5 out of 5 Stars
*I was provided a copy of Dirty South Drug Wars by the author in exchange for an honest review. I am not compensated for my honest opinion.*
Rue Monroe is no stranger to law enforcement, having grown up in a family where selling drugs is an everyday occurrence. Her father was killed when she was twelve in the middle of a drug war with their rival, the Montgomerys, so she wants nothing to do with the family business. Rue goes to school, works at her grandmother’s cake shop, and takes care of her sister and the house because her mother can’t be bothered to help.
At age eighteen, Rue meets a boy who makes her feel something for the first time in her life. As it turns out, he’s the boy she’s been dreaming about for the last six years. Unfortunately, he’s also her family’s biggest rival. But Tanner Montgomery won’t give up on his love for Rue. He’s determined to be with Rue regardless of their last names.
What should be a simple relationship between two eighteen-year-olds turns into an all-out war between the families. Lies are uncovered, and Rue questions everything she thought she knew about the rivalry. When secrets come to light, the danger mounts, and not everyone will make it out of this war alive.
Dirty South Drug Wars is the thrilling debut novel from Jae Hood. It is a compelling combination of romance and suspense that will have you ensconced in the lives of the characters and the world they live in. Set in rivaling small towns in the rural South, the book draws you in to the world of drug kingpins and cake decorating. This young adult story includes drugs and violence and is recommended for the older young adult audience.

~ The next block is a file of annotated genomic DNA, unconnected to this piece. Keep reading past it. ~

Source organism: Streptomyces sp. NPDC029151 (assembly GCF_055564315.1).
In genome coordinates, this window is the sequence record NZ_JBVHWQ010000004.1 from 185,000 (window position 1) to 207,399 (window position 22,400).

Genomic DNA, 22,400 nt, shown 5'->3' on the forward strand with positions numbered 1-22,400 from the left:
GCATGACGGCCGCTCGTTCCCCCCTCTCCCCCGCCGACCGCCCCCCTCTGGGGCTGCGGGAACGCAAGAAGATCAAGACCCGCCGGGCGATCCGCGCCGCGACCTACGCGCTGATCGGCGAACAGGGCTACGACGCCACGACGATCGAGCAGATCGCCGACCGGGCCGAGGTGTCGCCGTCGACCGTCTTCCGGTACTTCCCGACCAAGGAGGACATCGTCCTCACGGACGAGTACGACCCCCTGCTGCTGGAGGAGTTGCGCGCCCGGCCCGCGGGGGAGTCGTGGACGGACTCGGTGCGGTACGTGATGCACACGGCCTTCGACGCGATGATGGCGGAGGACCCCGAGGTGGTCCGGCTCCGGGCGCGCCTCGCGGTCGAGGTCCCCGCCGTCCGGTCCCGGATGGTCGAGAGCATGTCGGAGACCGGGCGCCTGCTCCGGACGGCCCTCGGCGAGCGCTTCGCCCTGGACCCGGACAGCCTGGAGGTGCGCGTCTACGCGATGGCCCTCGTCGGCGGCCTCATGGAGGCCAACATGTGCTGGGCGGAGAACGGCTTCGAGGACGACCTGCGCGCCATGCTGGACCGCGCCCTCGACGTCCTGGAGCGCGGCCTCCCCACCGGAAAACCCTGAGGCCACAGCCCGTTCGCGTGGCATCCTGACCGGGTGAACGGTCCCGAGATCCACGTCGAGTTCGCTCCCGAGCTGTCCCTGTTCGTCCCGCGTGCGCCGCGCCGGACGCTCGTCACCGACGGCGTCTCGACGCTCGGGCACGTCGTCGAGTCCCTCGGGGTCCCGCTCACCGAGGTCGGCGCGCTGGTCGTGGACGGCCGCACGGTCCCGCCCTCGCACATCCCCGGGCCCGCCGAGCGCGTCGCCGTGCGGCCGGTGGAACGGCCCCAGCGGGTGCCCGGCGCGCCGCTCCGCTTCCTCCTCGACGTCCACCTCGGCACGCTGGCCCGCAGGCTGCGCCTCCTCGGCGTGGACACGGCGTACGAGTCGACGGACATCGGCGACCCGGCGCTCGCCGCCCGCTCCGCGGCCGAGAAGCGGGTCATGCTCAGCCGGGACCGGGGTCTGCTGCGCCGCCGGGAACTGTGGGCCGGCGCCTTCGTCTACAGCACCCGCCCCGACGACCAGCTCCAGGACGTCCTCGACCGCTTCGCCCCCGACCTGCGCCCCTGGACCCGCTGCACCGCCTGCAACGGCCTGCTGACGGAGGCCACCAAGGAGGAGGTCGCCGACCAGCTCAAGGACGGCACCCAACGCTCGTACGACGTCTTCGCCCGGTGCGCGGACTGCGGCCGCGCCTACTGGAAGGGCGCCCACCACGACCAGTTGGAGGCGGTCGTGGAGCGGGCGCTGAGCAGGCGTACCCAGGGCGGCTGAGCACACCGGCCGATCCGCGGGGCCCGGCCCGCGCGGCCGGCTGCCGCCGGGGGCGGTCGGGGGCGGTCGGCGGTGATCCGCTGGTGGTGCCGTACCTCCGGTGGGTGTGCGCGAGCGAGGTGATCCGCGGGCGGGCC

Told in first person point of view by Rue, we get a first-hand look at the life of a teenager who has had to grow up before her time. Rue’s father was killed when she was twelve and her mother is an absentee parent. This leaves Rue in charge of her younger sister who has an untreated mental illness, not to mention working to pay the bills and take care of the house while still in school.
Rue’s characterization is contrasted nicely with her love interest, Tanner Montgomery. Tanner is reckless and enjoys a good thrill. He deals with the consequences of his actions after they’ve occurred. But both Rue and Tanner have to take on a little of the other’s personality when push comes to shove. Tanner needs to execute carefully laid plans, while Rue needs to put aside her responsibilities and act for her own interests for once.
The story is full of action and excitement within the lives of these teenagers. They’re thrust in the middle of a drug war and need to do what’s necessary for what they believe is right, figuring out who is an ally and who is the enemy along the way. It will keep you on the edge of your seat right to the very end.
Dirty South Drug Wars is a fantastic debut from Ms. Hood, and I look forward to reading more of her work.